Sentinel scout class cruisers

The two Sentinel scout class cruisers were built to operate with the increasingly important Destroyer Flotillas, to act as scouts, lead attacks and take on enemy Destroyers. They were part of a larger order for eight scout cruisers, split between four dockyards, each of which designed their own ships to match the Admiralty’s specification, which was for a cruiser capable of reaching 25kts, carrying ten 12 pounders, 8 3 pounders and two torpedo tubes.

The result was four classes of slightly different ships with very similar capacities (Adventure, Forward, Pathfinder and Sentinel Classes). The Sentinel class cruisers were built by Vickers at Barrow. All eight ships were sometimes known as the Sentinel class, as HMS Sentinel was the first to be laid down, first to be launched and first to be completed.

The initial armament was quickly upgraded. Two extra 12 pounder quick firing guns were added, and the 3 pounders were upgraded to 6 pounders. Finally, in 1911/12 the 12 pounders were replaced by nine 4 inch guns.

HMS Sentinel began her career with the 3rd Cruiser Squadron in the Mediterranean, before being recalled to join the Channel Fleet, and then the Home Fleet (from 1907). In 1910 she was leader of the 5th Destroyer Flotilla at Chatham, then in 1913 moved to lead the 9th Destroyer Flotilla at Portsmouth.

At the outbreak of the First World War she moved to lead the 8th Destroyer Flotilla on the Forth. In May 1915 five of the seven surviving “sentinel” class ships, including both Sentinel and Skirmisher became part of the 6th Light Cruiser Squadron, stationed in the Humber to guard against Zeppelin raids.  Both ships were in the Mediterranean from 1916, serving in the Aegean in 1918. On 12 November 1918 the Sentinel was part of the squadron sent through the Dardanelles to undertake duties in the Black Sea, where Britain was becoming involved in the Russian civil war.

After the war the Sentinel served as Mechanic’s Training ship at Chatham (1920-1922), before being sold off in 1923

HMS Skirmisher began as leader of the 5th Destroyer Flotilla of the Home Fleet, based at Dover (1907). She then moved to the 2nd Destroyer Flotilla (1909), 4th Destroyer Flotilla (1910) and finally the 7th Destroyer Flotilla at Portsmouth from July 1913.

In December 1914 she was based in the Humber, commanding two divisions from the 7th Flotilla (eight torpedo boats), under the overall command of Admiral Ballard, Admiral of Patrols.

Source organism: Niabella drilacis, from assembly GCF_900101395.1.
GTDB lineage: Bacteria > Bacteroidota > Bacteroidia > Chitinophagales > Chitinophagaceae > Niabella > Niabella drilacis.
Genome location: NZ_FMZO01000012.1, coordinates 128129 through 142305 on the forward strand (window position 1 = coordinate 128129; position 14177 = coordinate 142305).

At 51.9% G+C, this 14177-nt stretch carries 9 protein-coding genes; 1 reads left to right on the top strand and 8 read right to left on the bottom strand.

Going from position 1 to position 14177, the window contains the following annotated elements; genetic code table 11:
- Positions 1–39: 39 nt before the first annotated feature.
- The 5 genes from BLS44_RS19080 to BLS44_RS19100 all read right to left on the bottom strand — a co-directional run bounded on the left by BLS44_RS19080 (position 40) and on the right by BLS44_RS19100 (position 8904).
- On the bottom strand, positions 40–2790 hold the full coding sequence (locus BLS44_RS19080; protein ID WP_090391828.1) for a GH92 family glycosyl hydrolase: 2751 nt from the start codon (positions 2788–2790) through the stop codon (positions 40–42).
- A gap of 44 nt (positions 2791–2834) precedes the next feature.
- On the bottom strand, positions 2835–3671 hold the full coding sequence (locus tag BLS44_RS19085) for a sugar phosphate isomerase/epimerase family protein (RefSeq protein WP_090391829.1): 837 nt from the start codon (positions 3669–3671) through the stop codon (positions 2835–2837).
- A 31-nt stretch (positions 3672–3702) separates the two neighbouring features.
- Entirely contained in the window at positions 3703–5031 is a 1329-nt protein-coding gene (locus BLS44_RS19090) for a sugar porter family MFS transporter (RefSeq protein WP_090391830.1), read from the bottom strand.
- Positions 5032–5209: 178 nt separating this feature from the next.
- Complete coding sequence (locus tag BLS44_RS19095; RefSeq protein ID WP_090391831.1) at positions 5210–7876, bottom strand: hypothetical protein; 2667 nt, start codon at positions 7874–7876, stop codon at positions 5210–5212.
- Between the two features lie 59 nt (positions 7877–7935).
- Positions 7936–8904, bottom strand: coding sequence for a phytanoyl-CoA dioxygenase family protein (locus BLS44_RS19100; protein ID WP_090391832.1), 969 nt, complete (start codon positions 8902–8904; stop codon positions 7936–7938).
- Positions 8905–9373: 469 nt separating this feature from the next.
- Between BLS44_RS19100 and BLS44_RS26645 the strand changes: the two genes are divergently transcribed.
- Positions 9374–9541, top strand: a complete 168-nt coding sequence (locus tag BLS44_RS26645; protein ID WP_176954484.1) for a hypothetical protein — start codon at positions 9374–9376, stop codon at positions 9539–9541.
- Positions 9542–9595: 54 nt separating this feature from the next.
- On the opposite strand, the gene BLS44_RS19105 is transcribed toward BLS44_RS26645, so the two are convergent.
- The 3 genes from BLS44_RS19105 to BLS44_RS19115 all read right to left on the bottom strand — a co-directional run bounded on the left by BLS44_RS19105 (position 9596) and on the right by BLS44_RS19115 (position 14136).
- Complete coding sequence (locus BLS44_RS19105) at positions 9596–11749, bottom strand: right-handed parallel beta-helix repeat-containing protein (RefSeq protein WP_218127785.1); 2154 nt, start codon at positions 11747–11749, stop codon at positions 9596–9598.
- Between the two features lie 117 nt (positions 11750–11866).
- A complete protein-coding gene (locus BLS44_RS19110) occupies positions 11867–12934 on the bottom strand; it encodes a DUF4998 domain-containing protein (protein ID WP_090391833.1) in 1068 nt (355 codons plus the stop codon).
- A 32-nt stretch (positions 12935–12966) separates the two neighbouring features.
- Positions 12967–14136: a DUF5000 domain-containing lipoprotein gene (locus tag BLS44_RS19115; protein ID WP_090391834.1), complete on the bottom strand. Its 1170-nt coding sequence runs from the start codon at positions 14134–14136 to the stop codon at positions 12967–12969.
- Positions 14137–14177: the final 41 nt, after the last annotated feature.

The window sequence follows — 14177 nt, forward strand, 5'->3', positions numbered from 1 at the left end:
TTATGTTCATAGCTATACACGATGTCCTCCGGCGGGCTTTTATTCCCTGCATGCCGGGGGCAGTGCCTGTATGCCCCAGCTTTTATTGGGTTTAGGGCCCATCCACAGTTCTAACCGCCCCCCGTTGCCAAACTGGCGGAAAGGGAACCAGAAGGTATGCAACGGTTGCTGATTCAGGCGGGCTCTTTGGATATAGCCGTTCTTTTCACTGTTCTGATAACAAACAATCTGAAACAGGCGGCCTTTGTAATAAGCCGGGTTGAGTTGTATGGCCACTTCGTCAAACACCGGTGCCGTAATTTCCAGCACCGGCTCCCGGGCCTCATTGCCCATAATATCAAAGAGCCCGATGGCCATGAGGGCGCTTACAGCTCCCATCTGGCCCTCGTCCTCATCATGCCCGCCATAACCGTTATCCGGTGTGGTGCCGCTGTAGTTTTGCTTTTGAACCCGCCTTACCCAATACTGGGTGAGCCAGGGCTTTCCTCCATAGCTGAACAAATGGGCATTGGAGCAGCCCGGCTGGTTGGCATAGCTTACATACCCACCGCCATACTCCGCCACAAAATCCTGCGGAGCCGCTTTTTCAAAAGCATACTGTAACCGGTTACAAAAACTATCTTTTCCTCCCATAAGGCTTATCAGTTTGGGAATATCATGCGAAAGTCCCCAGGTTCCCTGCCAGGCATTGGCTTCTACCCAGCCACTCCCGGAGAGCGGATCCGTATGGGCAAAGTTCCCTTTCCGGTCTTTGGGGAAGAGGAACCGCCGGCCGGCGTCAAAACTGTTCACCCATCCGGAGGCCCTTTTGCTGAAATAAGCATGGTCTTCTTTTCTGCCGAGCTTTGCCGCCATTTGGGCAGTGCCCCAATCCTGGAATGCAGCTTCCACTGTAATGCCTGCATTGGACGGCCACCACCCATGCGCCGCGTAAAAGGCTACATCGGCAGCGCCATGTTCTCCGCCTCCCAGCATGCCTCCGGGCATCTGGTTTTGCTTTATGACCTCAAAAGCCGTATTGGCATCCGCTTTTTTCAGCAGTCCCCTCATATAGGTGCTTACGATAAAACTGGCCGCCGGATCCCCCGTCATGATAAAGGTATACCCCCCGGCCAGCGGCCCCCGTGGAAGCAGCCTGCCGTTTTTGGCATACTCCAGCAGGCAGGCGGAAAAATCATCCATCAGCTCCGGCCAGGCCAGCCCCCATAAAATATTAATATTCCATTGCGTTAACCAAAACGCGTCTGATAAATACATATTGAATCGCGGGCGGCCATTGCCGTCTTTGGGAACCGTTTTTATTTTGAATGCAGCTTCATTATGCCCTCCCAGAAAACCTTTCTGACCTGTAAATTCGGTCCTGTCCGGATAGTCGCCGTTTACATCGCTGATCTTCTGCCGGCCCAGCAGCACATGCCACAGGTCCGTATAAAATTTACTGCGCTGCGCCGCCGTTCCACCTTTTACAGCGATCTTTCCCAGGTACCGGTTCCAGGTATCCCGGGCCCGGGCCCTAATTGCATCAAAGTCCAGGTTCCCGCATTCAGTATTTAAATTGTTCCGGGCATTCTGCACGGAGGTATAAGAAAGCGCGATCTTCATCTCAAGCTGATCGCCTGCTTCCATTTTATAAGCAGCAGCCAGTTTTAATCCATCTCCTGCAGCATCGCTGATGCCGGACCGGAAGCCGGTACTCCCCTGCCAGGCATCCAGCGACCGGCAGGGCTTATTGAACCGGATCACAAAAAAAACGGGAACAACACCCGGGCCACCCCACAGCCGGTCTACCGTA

On 16 December the Germans raided the Yorkshire Coast. When the first news reached him, Ballard put to see on the Skirmisher, at the head of the flotilla. Heavy seas forced him to send the torpedo boats back to the Humber, but Ballard continued on alone up the Yorkshire coast. By midday he was off Flamborough Head, just south of Scarborough. From there he signalled that there were no ships between him and the Humber (12.40 pm). He then continued north, and was able to report that the enemy had left the vicinity of Whitby and Filey Bay (at the northern and southern ends of the North York Moors), at 9 a.m. and had not been seen since. This signal reached Admiral Beatty at 1.18 p.m., during his unsuccessful attempt to catch the German battlecruisers that had carried out the raid.

Like the Sentinel the Skirmisher served in the Mediterranean (1916) and Aegean (1918). She then returned to Britain, and was stationed back at Immingham in the Humber, before being sold off in 1920

Displacement (loaded)


Top Speed




Armour – deck

1 ½- 5/8in

 - conning tower




Armaments – as built

Ten 12pdr quick firing guns
Eight 3pdr quick firing guns
Two 18in torpedo tubes above the water

Armaments – as modified 1911/12

Nine 4in guns
Six 6pdr guns
Two 18 torpedo tubes

Crew complement






Ships in class

HMS Sentinel
HMS Skirmisher

Books on the First World War | Subject Index: First World War

How to cite this article: Rickard, J (22 September 2007), Sentinel scout class cruisers ,

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